I also tackled some big multi-volume works, and they were the best things I’d read all year: Jeff VanderMeer’s The Southern Reach trilogy (of which Authority, I thought, was the high point), and Gene Wolfe’s The Book of the New Sun. The former is of smaller scale than the latter, but equally strange (by which I really mean estrangement) in their imagining of a new world. Both are also complex character studies of unstable narrators (and sometimes their instability is unknown even to them, too), which makes for challenging but rewarding reading. It’s not often that I want to reread something immediately (like Dhalgren) to puzzle over the work further. (The problem is that the books are so damn heavy.)
Ta-Nehisi Coates’ Between the World and Me is on a lot of year-end book lists for a good reason: it’s brilliant. As a book it now carries the burden of Importance — the comparisons to Baldwin were, after all, explicit — and as it finds its way onto school curricula across the country (one hopes!), I wonder whether the quiet but angry essence of the book — a letter from a father to his son — would be overshadowed by its Message. Read this because it’s important, kids will be told, and they should, but they should read it also because it’s an eloquently written and moving interweaving of the personal and the political. But yes, read it because it’s important, to understand how the legacy of slavery overwhelms all.
I came across Robert Kloss in the pages of Unsaid a little while back, and finally got to read The Alligators of Abraham this year. It’s an intense, hallucinatory take on American history and I want its diction to echo in my own writing.
Isabel Yap (full disclosure: we discovered we were related after we were introduced and I became a fan) is a freaking great writer, and a mighty prolific one, publishing fiction and poetry this year at an astonishing clip. “The Oiran’s Song” and “Milagroso“— of which I was lucky to have read early drafts — are unsettling and satisfying pieces of work, but my favorite is “Good Girls” (see above). Actually, if you can’t decide what to read first, she even has a quiz to help you figure out where to start.
Barbara Jane Reyes’ new book of poetry, To Love as Aswang: Songs, Fragments & Found Objects, is a work of fury. It blends, as the subtitle suggests, headlines, comment sections, and news stories; her lines, beautiful and angry, both illuminate and confront a systematic violence and abjection. It makes for challenging reading, but the poet gives voice to the broken and silenced Pinay body. This collection startles and sings.
Veronica Montes is having a great time over at Medium — a testament, I think, to the importance of online writing communities and of course Veronica’s own talents, especially in painting an indelible scene in so few words. Hard to choose which pieces are my favorites, but check out the second installment of “The People You Meet” and “The Girl Who Invented ‘Hella’.”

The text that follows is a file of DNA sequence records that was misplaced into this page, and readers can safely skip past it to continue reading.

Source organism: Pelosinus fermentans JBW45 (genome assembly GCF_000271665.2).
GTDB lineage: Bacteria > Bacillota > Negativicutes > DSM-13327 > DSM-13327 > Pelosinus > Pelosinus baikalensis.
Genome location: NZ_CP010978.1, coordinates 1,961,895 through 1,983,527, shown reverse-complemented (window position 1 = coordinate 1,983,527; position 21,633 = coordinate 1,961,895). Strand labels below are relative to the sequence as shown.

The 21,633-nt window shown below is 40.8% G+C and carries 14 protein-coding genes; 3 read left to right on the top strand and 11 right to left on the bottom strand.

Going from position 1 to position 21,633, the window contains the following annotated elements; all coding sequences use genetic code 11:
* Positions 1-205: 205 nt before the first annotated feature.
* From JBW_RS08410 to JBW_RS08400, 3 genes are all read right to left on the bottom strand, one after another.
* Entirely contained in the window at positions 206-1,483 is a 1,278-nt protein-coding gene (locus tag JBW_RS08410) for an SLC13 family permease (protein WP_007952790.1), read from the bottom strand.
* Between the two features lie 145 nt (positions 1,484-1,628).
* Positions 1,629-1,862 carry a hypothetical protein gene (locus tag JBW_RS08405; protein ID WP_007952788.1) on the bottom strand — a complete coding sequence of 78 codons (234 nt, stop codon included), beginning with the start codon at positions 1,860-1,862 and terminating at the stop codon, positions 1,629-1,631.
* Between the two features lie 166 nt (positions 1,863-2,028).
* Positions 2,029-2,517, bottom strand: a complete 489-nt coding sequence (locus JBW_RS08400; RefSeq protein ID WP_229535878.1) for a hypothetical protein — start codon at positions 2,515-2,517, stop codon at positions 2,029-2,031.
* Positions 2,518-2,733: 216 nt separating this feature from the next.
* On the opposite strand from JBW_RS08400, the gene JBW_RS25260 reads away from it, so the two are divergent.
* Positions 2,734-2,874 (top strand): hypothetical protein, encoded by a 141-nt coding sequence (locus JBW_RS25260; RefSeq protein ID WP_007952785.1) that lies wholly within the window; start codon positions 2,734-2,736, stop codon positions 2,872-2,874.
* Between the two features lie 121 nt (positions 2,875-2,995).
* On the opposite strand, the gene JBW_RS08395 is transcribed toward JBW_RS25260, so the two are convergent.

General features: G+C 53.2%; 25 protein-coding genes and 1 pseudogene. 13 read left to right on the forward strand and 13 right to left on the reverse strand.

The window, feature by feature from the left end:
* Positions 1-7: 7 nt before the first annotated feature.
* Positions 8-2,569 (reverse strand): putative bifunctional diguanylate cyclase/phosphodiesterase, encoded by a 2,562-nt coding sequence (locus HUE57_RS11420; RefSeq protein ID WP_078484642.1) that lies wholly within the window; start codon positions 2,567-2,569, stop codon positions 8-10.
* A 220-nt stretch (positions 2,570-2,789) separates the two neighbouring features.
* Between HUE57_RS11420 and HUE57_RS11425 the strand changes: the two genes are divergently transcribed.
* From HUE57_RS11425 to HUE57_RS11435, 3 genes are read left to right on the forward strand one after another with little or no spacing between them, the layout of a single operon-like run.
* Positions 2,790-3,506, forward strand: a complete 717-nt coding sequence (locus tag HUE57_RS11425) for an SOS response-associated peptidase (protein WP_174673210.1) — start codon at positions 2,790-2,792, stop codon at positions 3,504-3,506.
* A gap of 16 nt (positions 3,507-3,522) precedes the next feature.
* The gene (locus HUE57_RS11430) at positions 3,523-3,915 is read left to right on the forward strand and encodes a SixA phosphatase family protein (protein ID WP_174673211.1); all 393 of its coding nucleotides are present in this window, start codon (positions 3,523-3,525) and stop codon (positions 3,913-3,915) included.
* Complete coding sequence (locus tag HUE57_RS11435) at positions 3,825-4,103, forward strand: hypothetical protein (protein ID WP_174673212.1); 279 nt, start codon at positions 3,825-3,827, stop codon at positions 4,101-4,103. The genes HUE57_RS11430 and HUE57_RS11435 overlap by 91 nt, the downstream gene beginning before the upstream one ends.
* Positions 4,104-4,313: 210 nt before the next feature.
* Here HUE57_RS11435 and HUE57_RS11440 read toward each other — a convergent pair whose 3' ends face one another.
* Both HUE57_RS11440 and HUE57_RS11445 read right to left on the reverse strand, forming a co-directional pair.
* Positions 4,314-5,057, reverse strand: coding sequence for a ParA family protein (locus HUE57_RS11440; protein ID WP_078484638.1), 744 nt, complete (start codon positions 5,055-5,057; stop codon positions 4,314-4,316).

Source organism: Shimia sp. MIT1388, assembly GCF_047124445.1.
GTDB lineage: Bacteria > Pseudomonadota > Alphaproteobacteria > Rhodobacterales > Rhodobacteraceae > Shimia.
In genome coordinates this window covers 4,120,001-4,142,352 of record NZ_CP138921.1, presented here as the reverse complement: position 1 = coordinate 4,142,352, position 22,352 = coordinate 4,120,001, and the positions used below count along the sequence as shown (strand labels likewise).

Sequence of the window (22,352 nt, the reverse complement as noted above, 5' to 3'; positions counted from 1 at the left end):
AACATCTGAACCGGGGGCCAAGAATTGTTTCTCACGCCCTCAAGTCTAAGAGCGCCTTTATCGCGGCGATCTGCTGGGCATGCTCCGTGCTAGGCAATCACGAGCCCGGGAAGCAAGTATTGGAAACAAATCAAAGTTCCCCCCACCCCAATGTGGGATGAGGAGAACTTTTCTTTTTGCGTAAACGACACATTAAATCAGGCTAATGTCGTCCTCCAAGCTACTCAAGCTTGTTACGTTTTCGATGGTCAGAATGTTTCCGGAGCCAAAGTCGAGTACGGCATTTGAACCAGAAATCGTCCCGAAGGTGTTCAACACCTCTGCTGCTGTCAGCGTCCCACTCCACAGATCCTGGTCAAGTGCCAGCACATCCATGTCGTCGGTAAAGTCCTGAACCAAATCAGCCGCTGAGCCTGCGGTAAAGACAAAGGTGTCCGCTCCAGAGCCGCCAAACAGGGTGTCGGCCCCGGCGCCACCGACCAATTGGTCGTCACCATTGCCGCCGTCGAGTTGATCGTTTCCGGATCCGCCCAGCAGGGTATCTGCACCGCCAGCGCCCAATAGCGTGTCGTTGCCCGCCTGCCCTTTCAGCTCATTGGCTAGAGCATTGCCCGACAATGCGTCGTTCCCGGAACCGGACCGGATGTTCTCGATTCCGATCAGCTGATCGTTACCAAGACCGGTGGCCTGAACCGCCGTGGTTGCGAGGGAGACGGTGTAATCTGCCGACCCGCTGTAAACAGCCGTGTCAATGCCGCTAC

I’m never pleased with my productivity, and I can’t imagine I would ever be, and sometimes I choose to focus instead on “failure:” on the many half-finished drafts, on stories picked up and put away, on the two pieces I have sitting in slush piles which I’ve only remembered just now because it’s been so long. But hey, I managed to have two pieces published this year, a couple of firsts: my first creative nonfiction piece (in Entropy), and my first flash fiction piece (in SmokeLong Quarterly, which the editors nominated for a Pushcart).
There’s an obvious comparison here to physical books and e-books, and the importance of tactility in the former. I’m a big fan of video games (the mobile implementations of Ticket to Ride and Splendor are pretty great), but physical board games are somehow more engaging, forcing me to slow down and think of different tactics. (I also rather enjoyed discovering how a particular game mechanism that seemed opaque at first becomes clearer with every play; recognizing the same concept in different games and how they differ has also been pleasingly revelatory.)
And the thrills! Activating the air lock in Space Hulk Death Angel and flinging aliens into outer space, searching a room in Zombicide and coming up with a bottle for a Molotov just as the Abominator comes lumbering down the street, finding the last artifact and being airlifted to Fools Landing in Forbidden Island just before it gets flooded again.
For various reasons I play mostly solo games, partly because I’m too shy and antisocial to look for other gamers in my area (although this Christmas my wife finally let me teach her Pandemic!). I can’t say I have an actual year-end list; I’m a newbie to so-called modern board games, so it’s more like a collection of moments, like: